That said, my pregnancy brain is slowly recovering from the first three months crash and I am now able of forming correct sentences again instead of wandering around without remembering what I was looking for.

I am determined to make the most of my writing time till mid-summer when I’ll probably have a few rough weeks in terms of daily functioning so I am planning to redesign the blog.

The thing is: when I started writing I was obsessed with my inability to be the half-dozen persons an average woman has to be on a daily basis. Then, of course, my thoughts have evolved and I have realized that my expat identity had become a shaping part of myself. One year and a few months later, it turns out my readers are most interested into the expat posts and into those related to my age group (with the one on turning 35 being a big hit, I guess us Millennials are all going through the same crisis). I will then focus on the life of a millennial expat and keep the mothering posts only when they can be inscribed into the two previous categories. The Brussels Bits will stay but with a less philosophical take and I will report more on Brussels lifestyle.

Wish me luck with the technical part of this change and stay tuned, I am back!

1 year of blogging – The search for kindred spirits and how I got here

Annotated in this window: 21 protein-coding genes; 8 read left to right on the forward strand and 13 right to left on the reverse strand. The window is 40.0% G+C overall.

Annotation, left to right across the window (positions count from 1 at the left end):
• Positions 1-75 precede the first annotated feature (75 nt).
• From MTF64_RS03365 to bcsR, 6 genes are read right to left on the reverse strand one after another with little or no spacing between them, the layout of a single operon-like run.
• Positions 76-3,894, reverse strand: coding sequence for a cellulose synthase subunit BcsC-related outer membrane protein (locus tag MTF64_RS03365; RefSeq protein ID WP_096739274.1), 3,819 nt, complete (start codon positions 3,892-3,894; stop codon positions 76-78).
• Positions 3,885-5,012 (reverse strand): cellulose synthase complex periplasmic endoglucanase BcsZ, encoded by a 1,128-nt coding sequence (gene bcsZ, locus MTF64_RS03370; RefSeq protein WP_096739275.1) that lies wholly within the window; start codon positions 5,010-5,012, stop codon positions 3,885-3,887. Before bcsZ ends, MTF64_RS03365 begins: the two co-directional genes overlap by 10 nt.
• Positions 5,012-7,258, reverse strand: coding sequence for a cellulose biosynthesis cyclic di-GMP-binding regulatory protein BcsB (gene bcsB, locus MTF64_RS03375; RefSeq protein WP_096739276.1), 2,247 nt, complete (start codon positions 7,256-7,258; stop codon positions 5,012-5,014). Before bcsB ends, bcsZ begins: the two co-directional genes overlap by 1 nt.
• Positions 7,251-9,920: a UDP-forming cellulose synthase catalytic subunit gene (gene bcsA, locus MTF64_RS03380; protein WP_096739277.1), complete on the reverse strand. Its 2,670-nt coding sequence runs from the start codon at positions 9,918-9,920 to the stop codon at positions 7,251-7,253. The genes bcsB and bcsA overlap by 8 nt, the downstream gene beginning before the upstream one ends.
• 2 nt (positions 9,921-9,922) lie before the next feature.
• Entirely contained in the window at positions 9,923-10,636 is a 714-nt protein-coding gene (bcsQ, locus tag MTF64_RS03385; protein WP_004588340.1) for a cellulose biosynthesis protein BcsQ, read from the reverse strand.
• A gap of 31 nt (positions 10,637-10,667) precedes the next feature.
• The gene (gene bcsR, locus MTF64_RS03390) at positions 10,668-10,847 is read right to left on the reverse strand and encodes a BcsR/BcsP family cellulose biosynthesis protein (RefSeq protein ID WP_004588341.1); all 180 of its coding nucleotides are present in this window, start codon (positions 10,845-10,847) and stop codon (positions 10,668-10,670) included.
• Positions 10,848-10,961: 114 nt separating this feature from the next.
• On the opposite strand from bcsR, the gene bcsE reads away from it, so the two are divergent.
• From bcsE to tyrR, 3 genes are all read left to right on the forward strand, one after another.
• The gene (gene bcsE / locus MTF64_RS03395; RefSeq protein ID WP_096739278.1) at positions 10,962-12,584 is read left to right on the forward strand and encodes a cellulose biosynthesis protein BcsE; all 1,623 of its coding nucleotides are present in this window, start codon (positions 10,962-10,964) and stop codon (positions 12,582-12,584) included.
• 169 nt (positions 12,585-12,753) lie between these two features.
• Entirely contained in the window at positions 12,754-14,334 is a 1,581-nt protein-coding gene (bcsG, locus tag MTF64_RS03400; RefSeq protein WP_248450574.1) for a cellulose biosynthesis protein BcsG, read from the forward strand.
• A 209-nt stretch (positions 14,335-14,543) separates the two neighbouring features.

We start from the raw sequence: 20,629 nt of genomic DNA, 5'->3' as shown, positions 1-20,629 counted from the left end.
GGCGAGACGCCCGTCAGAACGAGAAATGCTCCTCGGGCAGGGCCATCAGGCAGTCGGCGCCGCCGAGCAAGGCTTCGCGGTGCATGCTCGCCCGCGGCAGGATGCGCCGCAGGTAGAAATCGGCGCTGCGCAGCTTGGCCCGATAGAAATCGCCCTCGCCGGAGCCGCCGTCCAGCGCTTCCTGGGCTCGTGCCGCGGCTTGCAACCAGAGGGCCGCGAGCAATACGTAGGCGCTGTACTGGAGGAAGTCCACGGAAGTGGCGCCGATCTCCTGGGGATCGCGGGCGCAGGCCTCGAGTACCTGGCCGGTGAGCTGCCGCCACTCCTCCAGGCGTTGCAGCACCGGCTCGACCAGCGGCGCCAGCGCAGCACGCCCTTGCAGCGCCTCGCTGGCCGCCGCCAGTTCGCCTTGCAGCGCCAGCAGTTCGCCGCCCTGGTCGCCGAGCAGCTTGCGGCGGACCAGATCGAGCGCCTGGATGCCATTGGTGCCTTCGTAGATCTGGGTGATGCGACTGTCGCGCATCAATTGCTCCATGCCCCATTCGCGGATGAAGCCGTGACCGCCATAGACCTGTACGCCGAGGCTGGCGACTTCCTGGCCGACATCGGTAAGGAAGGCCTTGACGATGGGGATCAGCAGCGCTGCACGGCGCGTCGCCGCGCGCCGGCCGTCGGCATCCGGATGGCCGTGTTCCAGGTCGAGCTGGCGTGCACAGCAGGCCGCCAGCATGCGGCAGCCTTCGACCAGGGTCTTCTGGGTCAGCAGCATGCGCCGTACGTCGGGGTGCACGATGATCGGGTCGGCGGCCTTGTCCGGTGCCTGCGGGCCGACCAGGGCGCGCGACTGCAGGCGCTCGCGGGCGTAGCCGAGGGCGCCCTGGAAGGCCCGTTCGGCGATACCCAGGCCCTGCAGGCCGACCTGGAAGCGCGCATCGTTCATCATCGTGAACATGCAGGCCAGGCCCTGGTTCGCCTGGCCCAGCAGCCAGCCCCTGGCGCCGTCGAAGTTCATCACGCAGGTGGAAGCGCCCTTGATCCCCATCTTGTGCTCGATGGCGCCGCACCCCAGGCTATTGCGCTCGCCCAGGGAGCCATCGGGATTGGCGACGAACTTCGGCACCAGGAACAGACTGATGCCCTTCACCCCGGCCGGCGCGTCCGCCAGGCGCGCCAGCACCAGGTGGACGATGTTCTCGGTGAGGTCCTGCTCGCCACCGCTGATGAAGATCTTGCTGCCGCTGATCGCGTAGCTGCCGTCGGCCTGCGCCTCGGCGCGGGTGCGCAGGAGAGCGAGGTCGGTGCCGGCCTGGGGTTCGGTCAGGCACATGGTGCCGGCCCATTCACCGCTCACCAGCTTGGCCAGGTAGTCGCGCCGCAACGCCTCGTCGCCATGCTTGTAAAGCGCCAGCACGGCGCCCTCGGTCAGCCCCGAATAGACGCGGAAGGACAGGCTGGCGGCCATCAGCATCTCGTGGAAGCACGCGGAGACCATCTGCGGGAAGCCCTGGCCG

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A whole year has gone by since I first wrote on this blog. I remember the night when I started, home alone and bored and sick as hell. I had no idea what I was going to write about but I was spending too much time mumbling in my car or starting conversations at the dinner table that struggled to take off. And even when they did, they rarely took the direction I hoped for.

Getting to know and spend time with kindred spirits gets more and more difficult with age. When in school, we choose our friends according to mutual interests, compatible characters and shared time. At college it becomes even easier: it’s obvious that most of those enrolled in a literature class will love reading and writing and will constitute great friend material. Once in the adult world things get more complicated. We have less time and more limits: we hang out more with those sharing our own routine and lifestyle (the gym friends, the dog friends, the school mothers, the husband’s friends, the grocery store friends…) because, simply, it’s easier than venturing into the unknown to meet that stranger that will share our obsession for Russian literature.